Kids go through them like candy.
It’s best to send a small pack or two each day for top ups, and help slow down consumption of the large weekly pack that you’ll likely also be providing.
Increase the supply if the daycare providers ask, they’ll need all the help they can get to deal with any potential blowouts.
Similarly to diaper rash cream, you don’t want to leave them in a situation where they have to resort to their own supply, especially if your child has sensitive skin, which might end up causing rashes or contain materials unsuitable for your little one.
RELATED: Organic Baby Wipes: The 5 Best Choices For Your Little One
4. A stuffed animal
No child likes to leave the house without his best friend, and in the early years that’s likely to be some sort of plush toy, or similar.
While he’ll be sure to have plenty of friends at the daycare center, his favourite toy will serve as a nice way of calming him down if he ever panics about where his parents are, or is upset for any reason.
This way, you’re not only helping your child avoid going into a panic, but also making it easier for the caregivers to help soothe him in case trouble arises.
It also helps them get your child to abide by nap time rules quicker, as he’ll feel more comfortable with a friend by his side.
The reason why you should include his toy in the daily bag instead of the weekly, is that you don’t want to accidentally leave it overnight at the daycare center, which could cause problems at home.
Best friends have to travel together after all!
Make sure to always have a couple fully cleaned and sterilized in the daily bag so they can be ready for use.
Try to not make extra work for the people at the daycare center by having them prepared ahead of time, and clean them once you pick your child up from daycare.
Make sure to also include a pacifier clip or two alongside them to keep your child from losing it once he starts crawling or walking around.
Kids are notorious for just letting go of them, and you don’t want them touching the floor or getting mixed up with other pacifiers by accident.
You can also go the extra mile by writing his name on the pacifier with a non-toxic marker so the child care providers know who the binky belongs to if it ends up getting lost.
RELATED: Best Pacifiers For Breastfed Babies: 8 Top Choices
6. Baby food
This can be tackled in several ways depending on what sort of food you feed your child, and what sort of storage methods the daycare center has on hand for it.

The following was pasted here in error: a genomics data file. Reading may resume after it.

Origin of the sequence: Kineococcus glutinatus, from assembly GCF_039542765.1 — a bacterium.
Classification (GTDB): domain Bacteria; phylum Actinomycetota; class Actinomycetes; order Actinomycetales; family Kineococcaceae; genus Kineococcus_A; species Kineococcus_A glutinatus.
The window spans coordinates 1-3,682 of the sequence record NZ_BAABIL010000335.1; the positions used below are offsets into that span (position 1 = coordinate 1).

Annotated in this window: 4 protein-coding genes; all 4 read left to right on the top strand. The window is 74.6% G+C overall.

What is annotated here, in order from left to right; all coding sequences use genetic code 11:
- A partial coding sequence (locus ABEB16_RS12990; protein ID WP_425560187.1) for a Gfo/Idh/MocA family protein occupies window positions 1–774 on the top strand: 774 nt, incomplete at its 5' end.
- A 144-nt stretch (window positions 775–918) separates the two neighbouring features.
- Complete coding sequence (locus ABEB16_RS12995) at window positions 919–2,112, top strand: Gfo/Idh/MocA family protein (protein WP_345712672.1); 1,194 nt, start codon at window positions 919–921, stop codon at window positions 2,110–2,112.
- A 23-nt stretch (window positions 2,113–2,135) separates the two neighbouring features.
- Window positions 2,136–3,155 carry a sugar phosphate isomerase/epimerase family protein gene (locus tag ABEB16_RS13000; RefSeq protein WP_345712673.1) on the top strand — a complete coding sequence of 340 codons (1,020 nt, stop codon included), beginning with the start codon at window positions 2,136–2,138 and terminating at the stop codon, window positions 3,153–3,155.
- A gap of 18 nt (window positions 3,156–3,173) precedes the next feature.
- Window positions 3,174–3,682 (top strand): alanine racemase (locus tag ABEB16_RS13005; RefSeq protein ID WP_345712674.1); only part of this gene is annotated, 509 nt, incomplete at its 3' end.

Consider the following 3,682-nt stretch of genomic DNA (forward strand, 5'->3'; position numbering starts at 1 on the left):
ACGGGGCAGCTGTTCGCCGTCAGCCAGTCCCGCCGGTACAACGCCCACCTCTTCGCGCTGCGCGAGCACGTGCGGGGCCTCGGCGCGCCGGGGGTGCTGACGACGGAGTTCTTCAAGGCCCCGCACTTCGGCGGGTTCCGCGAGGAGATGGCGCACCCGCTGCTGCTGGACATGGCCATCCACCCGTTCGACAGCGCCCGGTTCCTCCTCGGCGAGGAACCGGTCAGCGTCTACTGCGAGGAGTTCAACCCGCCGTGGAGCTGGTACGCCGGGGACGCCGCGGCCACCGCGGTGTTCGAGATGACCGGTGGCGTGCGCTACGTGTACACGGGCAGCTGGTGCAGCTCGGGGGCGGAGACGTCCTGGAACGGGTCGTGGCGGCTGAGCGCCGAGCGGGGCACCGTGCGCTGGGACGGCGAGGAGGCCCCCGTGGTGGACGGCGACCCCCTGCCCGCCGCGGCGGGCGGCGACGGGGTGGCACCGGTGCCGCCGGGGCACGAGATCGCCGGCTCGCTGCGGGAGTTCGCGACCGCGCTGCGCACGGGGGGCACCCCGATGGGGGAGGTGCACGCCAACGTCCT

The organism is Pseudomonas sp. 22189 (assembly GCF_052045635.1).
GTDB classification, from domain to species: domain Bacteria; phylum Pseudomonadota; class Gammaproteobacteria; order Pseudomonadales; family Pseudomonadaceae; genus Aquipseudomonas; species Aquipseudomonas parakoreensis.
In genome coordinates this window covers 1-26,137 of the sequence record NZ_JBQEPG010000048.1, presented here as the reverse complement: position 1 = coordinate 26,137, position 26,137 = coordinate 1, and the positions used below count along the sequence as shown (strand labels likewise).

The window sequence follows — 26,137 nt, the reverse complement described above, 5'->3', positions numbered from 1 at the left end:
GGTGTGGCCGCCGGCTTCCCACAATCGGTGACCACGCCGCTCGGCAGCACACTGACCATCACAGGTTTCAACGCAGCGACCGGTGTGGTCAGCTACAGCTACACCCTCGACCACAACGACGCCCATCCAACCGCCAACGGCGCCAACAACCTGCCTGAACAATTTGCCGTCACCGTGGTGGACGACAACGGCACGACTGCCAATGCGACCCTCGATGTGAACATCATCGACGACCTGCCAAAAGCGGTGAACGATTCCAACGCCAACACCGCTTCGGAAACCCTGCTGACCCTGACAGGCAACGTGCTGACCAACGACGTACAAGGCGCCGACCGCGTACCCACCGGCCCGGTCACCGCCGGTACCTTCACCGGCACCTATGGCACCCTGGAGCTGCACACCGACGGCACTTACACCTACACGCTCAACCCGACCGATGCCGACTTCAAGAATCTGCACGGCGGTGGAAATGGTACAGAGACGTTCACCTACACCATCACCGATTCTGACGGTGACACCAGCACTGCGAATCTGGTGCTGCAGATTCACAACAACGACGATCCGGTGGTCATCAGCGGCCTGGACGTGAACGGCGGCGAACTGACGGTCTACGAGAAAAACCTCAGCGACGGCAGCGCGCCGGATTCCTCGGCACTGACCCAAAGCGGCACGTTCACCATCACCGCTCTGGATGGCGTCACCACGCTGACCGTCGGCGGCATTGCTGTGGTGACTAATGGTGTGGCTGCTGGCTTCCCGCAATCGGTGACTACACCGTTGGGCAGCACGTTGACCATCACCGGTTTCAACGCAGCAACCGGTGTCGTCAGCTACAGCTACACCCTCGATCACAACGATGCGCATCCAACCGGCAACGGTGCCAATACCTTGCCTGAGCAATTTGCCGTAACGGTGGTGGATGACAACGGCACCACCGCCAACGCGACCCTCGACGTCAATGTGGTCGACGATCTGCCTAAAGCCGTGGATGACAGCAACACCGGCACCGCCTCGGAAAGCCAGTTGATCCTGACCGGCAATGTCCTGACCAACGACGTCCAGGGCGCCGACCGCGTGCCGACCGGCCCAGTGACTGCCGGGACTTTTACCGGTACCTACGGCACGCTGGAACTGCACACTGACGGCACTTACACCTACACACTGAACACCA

If your little one is on baby formula, either by choice or because of lactose intolerance, then it’s best to put exact measures in each bottle to save the people at the daycare center having to figure it out for themselves.
They have other kids to attend to after all, and the easier their life is, the more time they can devote to keeping all the kids safe and sound.
On the other hand, if you’re feeding him breast milk you’ll want to specifically label your breast milk storage bags so the caregivers know who they belong to when it’s feeding time.
Don’t forget to ask them if they have freezers to store the milk in, so you know how often you need to send it over to them.
If they do, then ship it frozen, if not, send it in thawed to save them the hassle of defrosting it.
Furthermore, once your child moves on to more solid foods you’ll want to ship that as well, be it pre-packaged cereal or standard baby food that comes in tightly sealed jars with screw-on lids.
Once again, be sure to label everything you think needs labeling so there aren’t any accidental mix-ups, especially baby food and anything else that your child is going to ingest or be in contact with.
7. Medical supplies & medication
Finally, if your child needs to take medication due to an l underlying medical condition, allergies or similar, you might want to pack some emergency medical supplies in the bag, too.
I’ve mentioned this last because some daycare centers don’t allow you to bring any medication due to potential risks, and them not wanting to be held liable for incorrect doses.
However, should your day care centre allow medication on the premises, be sure sure to pack your medical bag with whatever meds your child might need, as well as an ointment for teething related sores, simethicone drops for reducing gas buildup, baby-safe pain relievers and fever reducers, as well as a thermometer, either oral or rectal.
Don’t forget to label them to prevent the bottles being confused with those of other children.
The Weekly Supplies
As well as the daily bag, there’s the equally important weekly bag, where you’ll be storing all the things that are more durable and less disposable.
Be sure to keep in mind that some of these items might be sent back via the daily bag for washing if the daycare center doesn’t provide that service, or if you’re using a special brand of detergent because of issues with a child’s sensitive skin.